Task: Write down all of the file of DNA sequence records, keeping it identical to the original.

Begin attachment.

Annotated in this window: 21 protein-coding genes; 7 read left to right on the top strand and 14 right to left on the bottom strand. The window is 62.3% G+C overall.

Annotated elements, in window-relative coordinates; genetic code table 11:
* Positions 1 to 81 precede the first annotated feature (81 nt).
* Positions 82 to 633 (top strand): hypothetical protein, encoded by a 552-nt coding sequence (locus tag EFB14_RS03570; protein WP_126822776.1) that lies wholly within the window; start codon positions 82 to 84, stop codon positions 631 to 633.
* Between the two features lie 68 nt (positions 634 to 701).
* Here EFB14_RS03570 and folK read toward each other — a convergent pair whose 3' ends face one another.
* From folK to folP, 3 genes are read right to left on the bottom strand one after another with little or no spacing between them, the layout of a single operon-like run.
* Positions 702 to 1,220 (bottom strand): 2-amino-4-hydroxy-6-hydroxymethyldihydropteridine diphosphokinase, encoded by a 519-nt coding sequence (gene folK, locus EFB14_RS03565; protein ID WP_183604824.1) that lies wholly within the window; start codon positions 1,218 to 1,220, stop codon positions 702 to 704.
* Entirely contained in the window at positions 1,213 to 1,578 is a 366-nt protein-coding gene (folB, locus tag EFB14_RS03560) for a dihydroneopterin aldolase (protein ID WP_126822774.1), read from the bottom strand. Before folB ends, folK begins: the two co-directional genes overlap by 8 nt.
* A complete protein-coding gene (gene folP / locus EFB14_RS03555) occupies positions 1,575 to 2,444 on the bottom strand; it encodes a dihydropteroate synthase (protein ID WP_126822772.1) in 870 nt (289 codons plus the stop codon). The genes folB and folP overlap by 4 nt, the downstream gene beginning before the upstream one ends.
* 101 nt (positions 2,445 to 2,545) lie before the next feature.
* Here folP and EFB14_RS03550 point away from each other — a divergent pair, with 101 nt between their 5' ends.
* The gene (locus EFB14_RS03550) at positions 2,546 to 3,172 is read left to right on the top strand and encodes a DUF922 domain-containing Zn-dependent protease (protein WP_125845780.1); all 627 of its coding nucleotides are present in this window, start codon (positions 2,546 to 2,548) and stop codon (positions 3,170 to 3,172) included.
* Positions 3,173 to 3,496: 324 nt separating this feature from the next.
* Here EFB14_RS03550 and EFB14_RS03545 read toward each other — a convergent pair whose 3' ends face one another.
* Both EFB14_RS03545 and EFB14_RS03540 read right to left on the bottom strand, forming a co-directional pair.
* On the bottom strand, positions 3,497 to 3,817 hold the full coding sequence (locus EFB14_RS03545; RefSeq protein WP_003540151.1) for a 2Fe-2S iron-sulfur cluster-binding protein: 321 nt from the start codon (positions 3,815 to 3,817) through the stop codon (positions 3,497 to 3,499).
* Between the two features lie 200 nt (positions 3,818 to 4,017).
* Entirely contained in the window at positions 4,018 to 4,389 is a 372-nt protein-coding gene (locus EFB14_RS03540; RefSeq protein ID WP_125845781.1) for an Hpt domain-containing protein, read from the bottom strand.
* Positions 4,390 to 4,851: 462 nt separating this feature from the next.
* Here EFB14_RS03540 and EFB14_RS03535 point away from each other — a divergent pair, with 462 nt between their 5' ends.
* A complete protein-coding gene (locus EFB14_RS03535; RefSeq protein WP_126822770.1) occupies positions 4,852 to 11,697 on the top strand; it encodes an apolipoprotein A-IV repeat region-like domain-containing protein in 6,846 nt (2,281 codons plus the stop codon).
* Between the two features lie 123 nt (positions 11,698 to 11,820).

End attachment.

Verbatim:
Annotated in this window: 21 protein-coding genes; 7 read left to right on the top strand and 14 right to left on the bottom strand. The window is 62.3% G+C overall.

Annotated elements, in window-relative coordinates; genetic code table 11:
* Positions 1 to 81 precede the first annotated feature (81 nt).
* Positions 82 to 633 (top strand): hypothetical protein, encoded by a 552-nt coding sequence (locus tag EFB14_RS03570; protein WP_126822776.1) that lies wholly within the window; start codon positions 82 to 84, stop codon positions 631 to 633.
* Between the two features lie 68 nt (positions 634 to 701).
* Here EFB14_RS03570 and folK read toward each other — a convergent pair whose 3' ends face one another.
* From folK to folP, 3 genes are read right to left on the bottom strand one after another with little or no spacing between them, the layout of a single operon-like run.
* Positions 702 to 1,220 (bottom strand): 2-amino-4-hydroxy-6-hydroxymethyldihydropteridine diphosphokinase, encoded by a 519-nt coding sequence (gene folK, locus EFB14_RS03565; protein ID WP_183604824.1) that lies wholly within the window; start codon positions 1,218 to 1,220, stop codon positions 702 to 704.
* Entirely contained in the window at positions 1,213 to 1,578 is a 366-nt protein-coding gene (folB, locus tag EFB14_RS03560) for a dihydroneopterin aldolase (protein ID WP_126822774.1), read from the bottom strand. Before folB ends, folK begins: the two co-directional genes overlap by 8 nt.
* A complete protein-coding gene (gene folP / locus EFB14_RS03555) occupies positions 1,575 to 2,444 on the bottom strand; it encodes a dihydropteroate synthase (protein ID WP_126822772.1) in 870 nt (289 codons plus the stop codon). The genes folB and folP overlap by 4 nt, the downstream gene beginning before the upstream one ends.
* 101 nt (positions 2,445 to 2,545) lie before the next feature.
* Here folP and EFB14_RS03550 point away from each other — a divergent pair, with 101 nt between their 5' ends.
* The gene (locus EFB14_RS03550) at positions 2,546 to 3,172 is read left to right on the top strand and encodes a DUF922 domain-containing Zn-dependent protease (protein WP_125845780.1); all 627 of its coding nucleotides are present in this window, start codon (positions 2,546 to 2,548) and stop codon (positions 3,170 to 3,172) included.
* Positions 3,173 to 3,496: 324 nt separating this feature from the next.
* Here EFB14_RS03550 and EFB14_RS03545 read toward each other — a convergent pair whose 3' ends face one another.
* Both EFB14_RS03545 and EFB14_RS03540 read right to left on the bottom strand, forming a co-directional pair.
* On the bottom strand, positions 3,497 to 3,817 hold the full coding sequence (locus EFB14_RS03545; RefSeq protein WP_003540151.1) for a 2Fe-2S iron-sulfur cluster-binding protein: 321 nt from the start codon (positions 3,815 to 3,817) through the stop codon (positions 3,497 to 3,499).
* Between the two features lie 200 nt (positions 3,818 to 4,017).
* Entirely contained in the window at positions 4,018 to 4,389 is a 372-nt protein-coding gene (locus EFB14_RS03540; RefSeq protein ID WP_125845781.1) for an Hpt domain-containing protein, read from the bottom strand.
* Positions 4,390 to 4,851: 462 nt separating this feature from the next.
* Here EFB14_RS03540 and EFB14_RS03535 point away from each other — a divergent pair, with 462 nt between their 5' ends.
* A complete protein-coding gene (locus EFB14_RS03535; RefSeq protein WP_126822770.1) occupies positions 4,852 to 11,697 on the top strand; it encodes an apolipoprotein A-IV repeat region-like domain-containing protein in 6,846 nt (2,281 codons plus the stop codon).
* Between the two features lie 123 nt (positions 11,698 to 11,820).